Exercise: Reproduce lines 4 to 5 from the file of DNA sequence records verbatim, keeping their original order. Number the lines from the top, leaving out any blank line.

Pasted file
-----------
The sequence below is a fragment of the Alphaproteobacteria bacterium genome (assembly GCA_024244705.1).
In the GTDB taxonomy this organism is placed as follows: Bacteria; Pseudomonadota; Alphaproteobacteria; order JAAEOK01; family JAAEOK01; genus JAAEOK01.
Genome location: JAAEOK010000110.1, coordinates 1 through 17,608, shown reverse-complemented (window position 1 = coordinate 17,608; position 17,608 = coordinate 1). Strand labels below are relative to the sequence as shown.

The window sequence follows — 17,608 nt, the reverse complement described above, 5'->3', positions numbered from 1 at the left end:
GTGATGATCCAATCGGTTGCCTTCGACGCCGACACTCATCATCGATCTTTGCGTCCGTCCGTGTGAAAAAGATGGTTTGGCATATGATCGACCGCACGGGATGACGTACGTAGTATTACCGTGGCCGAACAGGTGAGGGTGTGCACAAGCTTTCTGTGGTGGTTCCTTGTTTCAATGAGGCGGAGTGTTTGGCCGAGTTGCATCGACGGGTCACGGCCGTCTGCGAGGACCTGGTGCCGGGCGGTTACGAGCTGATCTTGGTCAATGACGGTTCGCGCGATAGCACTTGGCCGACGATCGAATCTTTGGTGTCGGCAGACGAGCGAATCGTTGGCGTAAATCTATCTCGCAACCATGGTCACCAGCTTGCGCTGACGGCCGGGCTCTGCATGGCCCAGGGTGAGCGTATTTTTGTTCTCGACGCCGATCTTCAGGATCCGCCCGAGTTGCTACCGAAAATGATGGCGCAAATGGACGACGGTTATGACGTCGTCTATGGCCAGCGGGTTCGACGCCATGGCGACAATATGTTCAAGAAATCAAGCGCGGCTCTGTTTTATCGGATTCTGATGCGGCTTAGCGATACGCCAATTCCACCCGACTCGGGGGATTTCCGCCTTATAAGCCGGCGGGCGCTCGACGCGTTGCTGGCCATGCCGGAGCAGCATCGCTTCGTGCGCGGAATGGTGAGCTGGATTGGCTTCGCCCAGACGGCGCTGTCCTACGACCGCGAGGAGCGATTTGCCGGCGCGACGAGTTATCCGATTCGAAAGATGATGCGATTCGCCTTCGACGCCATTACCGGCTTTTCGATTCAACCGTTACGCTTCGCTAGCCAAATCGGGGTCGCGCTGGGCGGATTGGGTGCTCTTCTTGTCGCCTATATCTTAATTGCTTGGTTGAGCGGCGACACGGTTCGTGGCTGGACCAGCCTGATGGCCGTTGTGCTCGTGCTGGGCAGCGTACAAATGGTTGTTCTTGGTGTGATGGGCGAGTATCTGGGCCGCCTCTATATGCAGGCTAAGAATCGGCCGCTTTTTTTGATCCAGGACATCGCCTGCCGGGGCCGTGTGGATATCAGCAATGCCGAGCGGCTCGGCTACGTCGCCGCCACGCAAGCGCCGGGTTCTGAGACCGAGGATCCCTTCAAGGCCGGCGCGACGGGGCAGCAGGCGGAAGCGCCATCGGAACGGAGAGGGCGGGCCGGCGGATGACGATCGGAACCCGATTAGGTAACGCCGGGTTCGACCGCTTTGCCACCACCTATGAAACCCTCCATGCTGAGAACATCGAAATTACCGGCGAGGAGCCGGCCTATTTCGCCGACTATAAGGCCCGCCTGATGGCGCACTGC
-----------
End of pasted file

The window sequence follows — 17,608 nt, the reverse complement described above, 5'->3', positions numbered from 1 at the left end:
GTGATGATCCAATCGGTTGCCTTCGACGCCGACACTCATCATCGATCTTTGCGTCCGTCCGTGTGAAAAAGATGGTTTGGCATATGATCGACCGCACGGGATGACGTACGTAGTATTACCGTGGCCGAACAGGTGAGGGTGTGCACAAGCTTTCTGTGGTGGTTCCTTGTTTCAATGAGGCGGAGTGTTTGGCCGAGTTGCATCGACGGGTCACGGCCGTCTGCGAGGACCTGGTGCCGGGCGGTTACGAGCTGATCTTGGTCAATGACGGTTCGCGCGATAGCACTTGGCCGACGATCGAATCTTTGGTGTCGGCAGACGAGCGAATCGTTGGCGTAAATCTATCTCGCAACCATGGTCACCAGCTTGCGCTGACGGCCGGGCTCTGCATGGCCCAGGGTGAGCGTATTTTTGTTCTCGACGCCGATCTTCAGGATCCGCCCGAGTTGCTACCGAAAATGATGGCGCAAATGGACGACGGTTATGACGTCGTCTATGGCCAGCGGGTTCGACGCCATGGCGACAATATGTTCAAGAAATCAAGCGCGGCTCTGTTTTATCGGATTCTGATGCGGCTTAGCGATACGCCAATTCCACCCGACTCGGGGGATTTCCGCCTTATAAGCCGGCGGGCGCTCGACGCGTTGCTGGCCATGCCGGAGCAGCATCGCTTCGTGCGCGGAATGGTGAGCTGGATTGGCTTCGCCCAGACGGCGCTGTCCTACGACCGCGAGGAGCGATTTGCCGGCGCGACGAGTTATCCGATTCGAAAGATGATGCGATTCGCCTTCGACGCCATTACCGGCTTTTCGATTCAACCGTTACGCTTCGCTAGCCAAATCGGGGTCGCGCTGGGCGGATTGGGTGCTCTTCTTGTCGCCTATATCTTAATTGCTTGGTTGAGCGGCGACACGGTTCGTGGCTGGACCAGCCTGATGGCCGTTGTGCTCGTGCTGGGCAGCGTACAAATGGTTGTTCTTGGTGTGATGGGCGAGTATCTGGGCCGCCTCTATATGCAGGCTAAGAATCGGCCGCTTTTTTTGATCCAGGACATCGCCTGCCGGGGCCGTGTGGATATCAGCAATGCCGAGCGGCTCGGCTACGTCGCCGCCACGCAAGCGCCGGGTTCTGAGACCGAGGATCCCTTCAAGGCCGGCGCGACGGGGCAGCAGGCGGAAGCGCCATCGGAACGGAGAGGGCGGGCCGGCGGATGACGATCGGAACCCGATTAGGTAACGCCGGGTTCGACCGCTTTGCCACCACCTATGAAACCCTCCATGCTGAGAACATCGAAATTACCGGCGAGGAGCCGGCCTATTTCGCCGACTATAAGGCCCGCCTGATGGCGCACTGC